Superinjunction Law Bans Media From Calling Fred Goodwin A Banker
You think the press is intrusive? Life without it wold be intolerable.
We know about the superinjunction because Liberal Democrat MP for Birmingham Yardley, John Hemming, mentioned it in the Commons. Parliamentary privilege means he can say the unsayable. And he said:
“In a secret hearing this week Fred Goodwin has obtained a superinjunction preventing him being identified as a banker… Will the government have a debate or a statement on freedom of speech and whether there’s one rule for the rich like Fred Goodwin and one rule for the poor?”
Goodwin was, of course, the top knob at the Royal Bank of Scotland, when it almost collapsed. He got loads money in pension deal and a tasty lump sum.
Hemming also said:
“The first question we need to ask is whether we are creating privacy laws by the back door without statutory underpinning or public support,” he said. “I think that’s arguably the case. We also need to ask whether we have any accountability on super injunctions – after all, currently there is no super injunction register, we don’t know how many there are and we don’t know who is asking for them.”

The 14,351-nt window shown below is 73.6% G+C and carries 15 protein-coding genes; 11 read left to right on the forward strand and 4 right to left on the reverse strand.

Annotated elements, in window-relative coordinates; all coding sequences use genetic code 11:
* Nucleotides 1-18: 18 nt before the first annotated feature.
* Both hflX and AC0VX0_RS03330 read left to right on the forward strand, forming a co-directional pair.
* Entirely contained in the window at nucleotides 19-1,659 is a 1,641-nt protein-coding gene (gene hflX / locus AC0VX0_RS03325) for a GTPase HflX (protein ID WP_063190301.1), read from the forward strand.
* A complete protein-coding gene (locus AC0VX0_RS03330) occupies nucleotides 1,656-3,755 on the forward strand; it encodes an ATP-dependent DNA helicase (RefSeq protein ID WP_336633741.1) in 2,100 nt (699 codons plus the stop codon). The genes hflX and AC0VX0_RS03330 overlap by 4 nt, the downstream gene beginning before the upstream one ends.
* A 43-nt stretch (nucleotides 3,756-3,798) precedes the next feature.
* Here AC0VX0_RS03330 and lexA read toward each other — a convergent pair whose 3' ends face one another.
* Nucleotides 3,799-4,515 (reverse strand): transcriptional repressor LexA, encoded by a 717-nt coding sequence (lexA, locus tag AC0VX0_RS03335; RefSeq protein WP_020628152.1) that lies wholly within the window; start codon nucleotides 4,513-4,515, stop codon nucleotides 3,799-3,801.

It’s draconian stuff. These injunctions were created to prevent the media producing material that could damage a trial. Now superinjunctions are used by the rich to protect their private lives.
Does that make you sleep easier?
“Secrecy is the keystone to all tyranny. Not force, but secrecy and censorship. When any government or church for that matter, undertakes to say to it’s subjects, “This you may not read, this you must not know,” the end result is tyranny and oppression, no matter how holy the motives. Mighty little force is needed to control a man who has been hoodwinked in this fashion; contrariwise, no amount of force can control a free man, whose mind is free. No, not the rack nor the atomic bomb, not anything. You can’t conquer a free man; the most you can do is kill him.”
— Robert A. Heinlein